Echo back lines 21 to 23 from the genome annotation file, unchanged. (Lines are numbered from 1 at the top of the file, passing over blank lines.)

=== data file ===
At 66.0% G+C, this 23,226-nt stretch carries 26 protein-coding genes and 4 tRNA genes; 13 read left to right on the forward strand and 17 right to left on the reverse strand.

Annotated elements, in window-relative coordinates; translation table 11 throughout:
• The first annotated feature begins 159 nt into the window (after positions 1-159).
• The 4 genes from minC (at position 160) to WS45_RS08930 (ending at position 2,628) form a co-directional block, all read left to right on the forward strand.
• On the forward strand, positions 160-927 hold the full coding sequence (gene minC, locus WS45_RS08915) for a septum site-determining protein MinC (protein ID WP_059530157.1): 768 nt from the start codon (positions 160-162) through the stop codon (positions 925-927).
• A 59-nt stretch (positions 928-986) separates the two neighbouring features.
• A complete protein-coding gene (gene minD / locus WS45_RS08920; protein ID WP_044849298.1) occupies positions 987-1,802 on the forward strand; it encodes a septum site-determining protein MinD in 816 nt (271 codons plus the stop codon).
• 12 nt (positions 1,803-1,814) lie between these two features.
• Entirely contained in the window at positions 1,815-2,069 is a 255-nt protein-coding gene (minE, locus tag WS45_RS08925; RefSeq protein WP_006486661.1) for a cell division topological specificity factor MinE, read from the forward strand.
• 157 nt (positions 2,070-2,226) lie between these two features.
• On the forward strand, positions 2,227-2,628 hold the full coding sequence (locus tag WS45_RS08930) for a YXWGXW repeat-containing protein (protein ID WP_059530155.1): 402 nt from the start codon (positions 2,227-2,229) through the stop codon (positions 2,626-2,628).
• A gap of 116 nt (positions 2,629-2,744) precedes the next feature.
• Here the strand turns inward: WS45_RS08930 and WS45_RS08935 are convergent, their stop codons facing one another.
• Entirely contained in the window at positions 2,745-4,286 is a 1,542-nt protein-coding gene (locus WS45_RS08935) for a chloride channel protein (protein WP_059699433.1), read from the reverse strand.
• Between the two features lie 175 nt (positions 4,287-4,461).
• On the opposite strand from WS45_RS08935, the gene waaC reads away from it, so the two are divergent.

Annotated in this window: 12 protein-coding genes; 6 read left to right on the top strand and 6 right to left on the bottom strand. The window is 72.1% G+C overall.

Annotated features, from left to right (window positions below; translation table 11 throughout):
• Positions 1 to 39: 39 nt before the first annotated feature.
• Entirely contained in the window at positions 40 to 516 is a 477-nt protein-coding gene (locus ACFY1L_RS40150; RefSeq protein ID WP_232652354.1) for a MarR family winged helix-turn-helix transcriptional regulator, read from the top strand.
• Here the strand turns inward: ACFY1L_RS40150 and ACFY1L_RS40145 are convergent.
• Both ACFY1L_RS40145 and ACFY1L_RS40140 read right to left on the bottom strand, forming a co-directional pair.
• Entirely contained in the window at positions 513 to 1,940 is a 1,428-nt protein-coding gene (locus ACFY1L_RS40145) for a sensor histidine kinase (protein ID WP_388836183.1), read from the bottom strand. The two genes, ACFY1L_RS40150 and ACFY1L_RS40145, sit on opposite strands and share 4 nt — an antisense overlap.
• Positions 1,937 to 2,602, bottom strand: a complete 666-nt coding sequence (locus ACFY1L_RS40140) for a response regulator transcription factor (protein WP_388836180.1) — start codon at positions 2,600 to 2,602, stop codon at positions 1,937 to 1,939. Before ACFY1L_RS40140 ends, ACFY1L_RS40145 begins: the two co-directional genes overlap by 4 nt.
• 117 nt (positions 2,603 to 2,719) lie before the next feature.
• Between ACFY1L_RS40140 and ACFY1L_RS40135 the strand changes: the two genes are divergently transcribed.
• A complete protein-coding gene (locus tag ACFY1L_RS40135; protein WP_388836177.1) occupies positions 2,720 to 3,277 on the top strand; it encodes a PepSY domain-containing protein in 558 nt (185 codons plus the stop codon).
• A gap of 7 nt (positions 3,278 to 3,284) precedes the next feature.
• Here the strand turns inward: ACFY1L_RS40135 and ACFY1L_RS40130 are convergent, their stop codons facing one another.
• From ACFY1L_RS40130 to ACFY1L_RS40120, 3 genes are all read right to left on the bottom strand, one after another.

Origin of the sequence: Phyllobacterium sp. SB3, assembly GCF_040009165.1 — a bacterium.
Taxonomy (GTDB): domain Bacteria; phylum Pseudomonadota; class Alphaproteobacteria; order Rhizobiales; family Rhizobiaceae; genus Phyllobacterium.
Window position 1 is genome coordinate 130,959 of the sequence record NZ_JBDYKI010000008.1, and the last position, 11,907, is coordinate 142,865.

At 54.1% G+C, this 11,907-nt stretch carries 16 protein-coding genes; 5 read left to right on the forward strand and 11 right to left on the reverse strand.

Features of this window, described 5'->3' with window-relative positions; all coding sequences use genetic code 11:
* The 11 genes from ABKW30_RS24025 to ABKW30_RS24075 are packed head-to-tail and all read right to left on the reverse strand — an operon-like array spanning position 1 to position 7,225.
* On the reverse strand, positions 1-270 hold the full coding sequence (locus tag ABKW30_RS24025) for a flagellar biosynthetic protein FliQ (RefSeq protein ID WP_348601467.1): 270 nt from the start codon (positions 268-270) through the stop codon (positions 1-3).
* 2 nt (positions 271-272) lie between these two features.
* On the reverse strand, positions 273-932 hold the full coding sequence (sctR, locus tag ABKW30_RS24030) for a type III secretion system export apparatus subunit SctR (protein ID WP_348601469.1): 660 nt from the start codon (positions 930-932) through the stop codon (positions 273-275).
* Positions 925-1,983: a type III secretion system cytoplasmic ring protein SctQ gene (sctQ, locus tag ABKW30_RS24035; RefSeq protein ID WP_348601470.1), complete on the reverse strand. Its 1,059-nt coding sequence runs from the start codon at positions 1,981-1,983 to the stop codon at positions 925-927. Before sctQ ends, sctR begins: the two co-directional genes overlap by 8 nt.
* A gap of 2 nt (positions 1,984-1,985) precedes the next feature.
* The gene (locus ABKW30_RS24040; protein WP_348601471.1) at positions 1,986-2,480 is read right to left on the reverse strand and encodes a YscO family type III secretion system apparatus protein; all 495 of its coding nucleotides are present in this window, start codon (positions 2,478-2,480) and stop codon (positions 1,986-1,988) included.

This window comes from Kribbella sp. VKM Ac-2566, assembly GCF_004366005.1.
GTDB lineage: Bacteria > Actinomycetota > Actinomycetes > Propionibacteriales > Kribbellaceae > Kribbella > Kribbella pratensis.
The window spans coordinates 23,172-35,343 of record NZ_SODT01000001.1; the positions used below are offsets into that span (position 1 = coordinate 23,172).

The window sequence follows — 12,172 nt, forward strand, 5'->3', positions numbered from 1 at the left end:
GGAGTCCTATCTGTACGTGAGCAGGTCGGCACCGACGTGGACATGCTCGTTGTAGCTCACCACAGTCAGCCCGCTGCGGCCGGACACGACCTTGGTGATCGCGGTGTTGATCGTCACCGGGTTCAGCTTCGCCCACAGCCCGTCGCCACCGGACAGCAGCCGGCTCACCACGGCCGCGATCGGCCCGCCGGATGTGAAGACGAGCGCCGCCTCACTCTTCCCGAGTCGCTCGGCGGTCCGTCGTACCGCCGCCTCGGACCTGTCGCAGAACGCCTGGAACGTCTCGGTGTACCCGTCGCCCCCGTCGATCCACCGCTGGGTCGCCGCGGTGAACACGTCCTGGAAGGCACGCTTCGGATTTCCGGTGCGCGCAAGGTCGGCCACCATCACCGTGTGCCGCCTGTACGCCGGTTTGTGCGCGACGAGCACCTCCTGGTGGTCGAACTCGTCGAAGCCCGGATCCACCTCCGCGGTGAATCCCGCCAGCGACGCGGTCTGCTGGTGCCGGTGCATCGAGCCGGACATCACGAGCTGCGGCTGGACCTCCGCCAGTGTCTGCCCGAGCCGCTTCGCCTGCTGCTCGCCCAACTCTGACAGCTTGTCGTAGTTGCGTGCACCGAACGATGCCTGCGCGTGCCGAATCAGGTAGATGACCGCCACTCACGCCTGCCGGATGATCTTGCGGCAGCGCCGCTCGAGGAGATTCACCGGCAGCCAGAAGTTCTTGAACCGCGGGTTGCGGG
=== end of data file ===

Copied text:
• Here the strand turns inward: ACFY1L_RS40150 and ACFY1L_RS40145 are convergent.
• Both ACFY1L_RS40145 and ACFY1L_RS40140 read right to left on the bottom strand, forming a co-directional pair.
• Entirely contained in the window at positions 513 to 1,940 is a 1,428-nt protein-coding gene (locus ACFY1L_RS40145) for a sensor histidine kinase (protein ID WP_388836183.1), read from the bottom strand. The two genes, ACFY1L_RS40150 and ACFY1L_RS40145, sit on opposite strands and share 4 nt — an antisense overlap.